Monday, January 31, 2022
In 2017, I became fascinated by the question of how the election of Donald Trump would affect our country's ability to attract and retain international students. My empirical paper on the topic (Opportunities & Anxieties: A Study of International Students in the Trump Era) came out the following year.
At the time of researching and writing that piece, I was living in North Dakota, and a significant percentage of my law students were Canadian citizens. Thus, it was very apparent to me that migrants dissatisfied with our country's political climate had a very real and very nearby alternative option: Canada.
With this background, you can understand my absolute fascination with this recent report from World Education Services--Canada’s Enduring Appeal to Prospective Immigrants in the Face of COVID-19. Because while Trump has come and gone in the years since my 2018 article, U.S. immigration hasn't exactly normalized. One big and continuing monkey in the works has been Covid. And you know what else hasn't changed? Canadian awesomeness.
Here are some of the report's key findings:
Interest in immigrating to Canada remains high. Survey results show no decrease since 2020 in respondents’ interest in immigrating. Between 2020 and 2021, the proportion of respondents who indicated that the pandemic would have no impact on their immigration plans rose from 48.3% to 51.5%. In both years, the proportion of respondents who indicated that the pandemic would either have “no impact” or make them “more interested” was over 90%.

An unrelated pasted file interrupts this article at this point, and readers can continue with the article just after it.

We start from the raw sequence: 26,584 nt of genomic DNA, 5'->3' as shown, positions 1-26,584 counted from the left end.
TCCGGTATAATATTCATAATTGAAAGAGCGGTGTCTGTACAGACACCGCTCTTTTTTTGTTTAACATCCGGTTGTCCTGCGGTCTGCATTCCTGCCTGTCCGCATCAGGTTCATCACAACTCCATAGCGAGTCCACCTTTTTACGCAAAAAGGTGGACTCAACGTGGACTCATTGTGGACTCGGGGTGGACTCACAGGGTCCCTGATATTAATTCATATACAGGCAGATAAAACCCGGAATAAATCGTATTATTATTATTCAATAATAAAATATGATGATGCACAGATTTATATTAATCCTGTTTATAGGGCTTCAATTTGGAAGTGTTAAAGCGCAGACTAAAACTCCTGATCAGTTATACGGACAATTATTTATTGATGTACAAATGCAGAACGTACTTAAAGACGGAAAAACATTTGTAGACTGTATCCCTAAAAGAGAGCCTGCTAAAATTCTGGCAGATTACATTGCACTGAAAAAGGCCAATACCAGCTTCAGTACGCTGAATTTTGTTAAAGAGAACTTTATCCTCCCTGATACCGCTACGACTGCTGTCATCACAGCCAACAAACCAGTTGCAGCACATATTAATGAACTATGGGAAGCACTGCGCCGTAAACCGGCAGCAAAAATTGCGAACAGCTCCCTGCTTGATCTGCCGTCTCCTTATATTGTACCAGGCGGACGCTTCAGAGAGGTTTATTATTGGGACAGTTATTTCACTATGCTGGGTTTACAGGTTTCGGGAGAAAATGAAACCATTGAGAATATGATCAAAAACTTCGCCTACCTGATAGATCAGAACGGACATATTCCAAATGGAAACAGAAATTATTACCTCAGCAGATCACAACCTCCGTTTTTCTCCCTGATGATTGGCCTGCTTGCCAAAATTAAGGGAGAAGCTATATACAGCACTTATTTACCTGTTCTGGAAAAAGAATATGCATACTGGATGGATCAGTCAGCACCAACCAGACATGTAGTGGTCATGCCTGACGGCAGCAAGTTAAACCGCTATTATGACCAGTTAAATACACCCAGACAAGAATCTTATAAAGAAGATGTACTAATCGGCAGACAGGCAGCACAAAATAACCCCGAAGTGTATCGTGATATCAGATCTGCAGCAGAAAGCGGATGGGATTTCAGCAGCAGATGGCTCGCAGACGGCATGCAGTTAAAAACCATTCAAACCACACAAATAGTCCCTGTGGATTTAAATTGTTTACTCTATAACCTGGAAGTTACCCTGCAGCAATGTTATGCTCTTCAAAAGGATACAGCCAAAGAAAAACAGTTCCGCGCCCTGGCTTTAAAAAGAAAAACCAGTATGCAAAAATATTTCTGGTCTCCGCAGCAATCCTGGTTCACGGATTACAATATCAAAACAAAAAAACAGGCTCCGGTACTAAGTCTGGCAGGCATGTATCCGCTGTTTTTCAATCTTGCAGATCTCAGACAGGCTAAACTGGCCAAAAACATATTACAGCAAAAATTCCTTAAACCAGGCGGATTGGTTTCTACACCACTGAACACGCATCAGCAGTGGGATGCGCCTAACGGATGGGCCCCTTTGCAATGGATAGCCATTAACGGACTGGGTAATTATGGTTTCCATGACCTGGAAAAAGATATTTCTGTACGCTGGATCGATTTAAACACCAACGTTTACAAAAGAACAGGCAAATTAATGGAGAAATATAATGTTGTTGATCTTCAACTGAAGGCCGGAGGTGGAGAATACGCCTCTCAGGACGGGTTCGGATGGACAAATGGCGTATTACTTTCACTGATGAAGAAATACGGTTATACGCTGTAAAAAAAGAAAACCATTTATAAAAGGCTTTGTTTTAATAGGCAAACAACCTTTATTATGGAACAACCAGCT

Respondents anticipate a positive impact on the availability of jobs in their occupation/sector in Canada.The proportion of respondents who expected that the pandemic would negatively impact job availability in Canada decreased from 45% to 33% year over year, while those who expected a positive impact rose from 27% in 2020 to 35% in 2021.
A positive perception of the ability of the government and health care system in Canada to manage the pandemic is having a positive impact on interest in immigrating. Fifty-eight percent (58%) of respondents indicated that they were more interested in immigrating to Canada because of the ability of the CanadianGovernmentandhealthcaresystemtomanagethepandemicandcareforCOVID-19patients.